1920s >> 1929 >> no-304-december-1929

Letter: Socialism and the Gold Standard

The following’ letter has been received from a correspondent :—

38, Bromar Road, S.E.5. 13/11/29.

To the Editor.

Sir and Comrade,

I am surprised at you for bolstering up vested Interests by following statement in November issue :—

“Banks receive money on loan and lend it out at a higher rate of interest,” and put this forward as an explanation of how banks make their profit.

Mr. McKenna, Chairman, Midland Bank, has for eight years been impressing on us that banks also create money (and get interest on such money).

Since 1913 the total amount of bank deposits has increased by £1,000,000,000, whereas gold has increased by about £7,000,000. Treasury Notes are credit money and need not cost anything.

The only interest due to money system is at most the interest on £130,000,000 of gold which is all there is in Britain, say, £7,000,000 a year.

We actually pay £1,000,000,000 or more in interest.

People fail to see through this fraud because Marxians and others approve of a gold standard.

See pages 68-102 of “Capital,” I Vol. edition ; also pages 27-33 of “Value, Price and Profit.”

The quickest and best way to establish Socialism and Communism is by money reform and by nationalising money, starting with this bank credit.—Yours fraternally.


Will join the S.P.G.B. when you cease to bolster up present system in this way.


In previous correspondence Mr. Wright urged us to support what he calls “nationalising money,” because that is the way to build up “State owned industries” (see October issue). As we are Socialists and are therefore opposed to nationalisation or State industries, we invited Mr. Wright to give us reasons why we should abandon our work for Socialism in order to support State industries. Instead of giving us his reasons, Mr. Wright calmly replaces the words “State owned industries” by the words, “Socialism or Communism,” thus showing that his terms mean so little to him that they are interchangeable, and showing that he has not troubled to learn the most elementary Socialist principles. It is plainly impossible to treat seriously the arguments of one who evades every issue by substituting one loosely-used term for another. The present letter merits reply only because Mr. Wright repeats a not uncommon misrepresentation of Marx and of ourselves.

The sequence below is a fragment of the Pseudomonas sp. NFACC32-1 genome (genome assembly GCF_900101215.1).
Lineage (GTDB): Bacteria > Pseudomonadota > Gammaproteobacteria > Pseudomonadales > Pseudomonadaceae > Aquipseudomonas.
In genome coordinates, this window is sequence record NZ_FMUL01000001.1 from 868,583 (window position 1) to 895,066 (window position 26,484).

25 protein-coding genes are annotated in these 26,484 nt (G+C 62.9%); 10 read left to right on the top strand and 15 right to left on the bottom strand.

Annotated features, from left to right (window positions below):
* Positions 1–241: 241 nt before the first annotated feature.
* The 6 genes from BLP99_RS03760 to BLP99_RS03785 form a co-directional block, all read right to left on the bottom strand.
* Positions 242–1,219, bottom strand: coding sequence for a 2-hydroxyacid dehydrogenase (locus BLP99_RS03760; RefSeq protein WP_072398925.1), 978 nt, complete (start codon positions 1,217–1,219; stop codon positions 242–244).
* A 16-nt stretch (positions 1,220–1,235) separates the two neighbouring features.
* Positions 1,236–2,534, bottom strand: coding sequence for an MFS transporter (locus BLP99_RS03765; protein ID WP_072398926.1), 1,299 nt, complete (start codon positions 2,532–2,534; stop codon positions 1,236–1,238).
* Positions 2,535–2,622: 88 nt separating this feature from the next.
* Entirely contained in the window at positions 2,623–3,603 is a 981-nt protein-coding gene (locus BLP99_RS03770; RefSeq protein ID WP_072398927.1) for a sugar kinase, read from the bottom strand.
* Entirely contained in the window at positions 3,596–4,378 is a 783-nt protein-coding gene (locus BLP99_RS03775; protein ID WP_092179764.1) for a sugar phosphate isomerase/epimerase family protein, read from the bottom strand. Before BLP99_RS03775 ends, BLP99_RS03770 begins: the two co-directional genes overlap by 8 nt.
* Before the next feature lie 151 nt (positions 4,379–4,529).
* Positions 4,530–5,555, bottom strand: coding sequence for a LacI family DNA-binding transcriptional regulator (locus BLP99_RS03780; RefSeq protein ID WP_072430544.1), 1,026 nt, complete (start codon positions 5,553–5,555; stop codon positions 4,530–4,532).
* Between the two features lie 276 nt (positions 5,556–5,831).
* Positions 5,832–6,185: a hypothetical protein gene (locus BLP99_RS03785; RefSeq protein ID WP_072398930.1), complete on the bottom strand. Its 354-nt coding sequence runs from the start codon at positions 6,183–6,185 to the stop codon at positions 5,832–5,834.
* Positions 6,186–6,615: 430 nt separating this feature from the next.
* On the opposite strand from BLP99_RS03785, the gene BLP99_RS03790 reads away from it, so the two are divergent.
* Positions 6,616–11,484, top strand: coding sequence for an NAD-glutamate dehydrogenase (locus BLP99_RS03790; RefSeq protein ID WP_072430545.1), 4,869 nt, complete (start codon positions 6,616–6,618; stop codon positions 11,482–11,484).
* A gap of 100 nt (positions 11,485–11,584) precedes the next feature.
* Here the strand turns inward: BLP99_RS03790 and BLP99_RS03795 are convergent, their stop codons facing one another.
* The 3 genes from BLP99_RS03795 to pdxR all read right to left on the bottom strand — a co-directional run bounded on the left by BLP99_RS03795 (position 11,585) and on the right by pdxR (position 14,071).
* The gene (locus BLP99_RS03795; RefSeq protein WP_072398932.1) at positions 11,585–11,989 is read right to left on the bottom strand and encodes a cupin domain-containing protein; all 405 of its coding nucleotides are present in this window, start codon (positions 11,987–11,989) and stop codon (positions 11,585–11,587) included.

Most of his criticisms originate from his inability to distinguish between statements of fact and statements of principle or policy. Thus he charges us with “bolstering up vested interests” because we allowed to appear in the November issue of the “Socialist Standard” the statement that banks receive money on loan and lend it at a higher rate of interest than they pay to depositors. Mr. Wright reads into this an expression of opinion about the merits or demerits of bankers and the banking system. It is nothing of the kind. It is a statement of facts, and although Mr. Wright lets us know that he disagrees with it, he is careful not to risk telling us which part of the statement he thinks is untrue.

Then he goes on to tell us that Marxians and Marx “approve a gold standard.”

Here Mr. Wright pretends to quote authorities for his statement by referring to a passage 34 pages long in Volume I of “Capital.” He refrains from giving any specific quotation either from “Capital” or from “Value, Price and Profit,” or from any other work of Marx, or from any publication of the Socialist Party to justify his assertion. He does not quote such a passage because no such passage exists. The statement is completely false.

Marx did not, and Socialists do not, approve the gold standard or any other currency system. Socialism means a system of society in which goods are produced for the use of the members of society, not for the profit of a privileged class. There will, under Socialism, be no buying and selling, and therefore no need for any currency system, on a gold basis, or of any other kind. That is Socialism, and that is what we work for. Until Mr. Wright takes the trouble to acquaint himself with the objects of the Socialist Party his attempts at criticism will necessarily continue to be irrelevant.

In his postscript, Mr. Wright threatens to join the S.P.G.B. While we cannot prevent him from applying for membership, the decision—fortunately for Socialism— rests in the hands of the Socialist Party.

Ed. Comm.

(Socialist Standard, December 1929)

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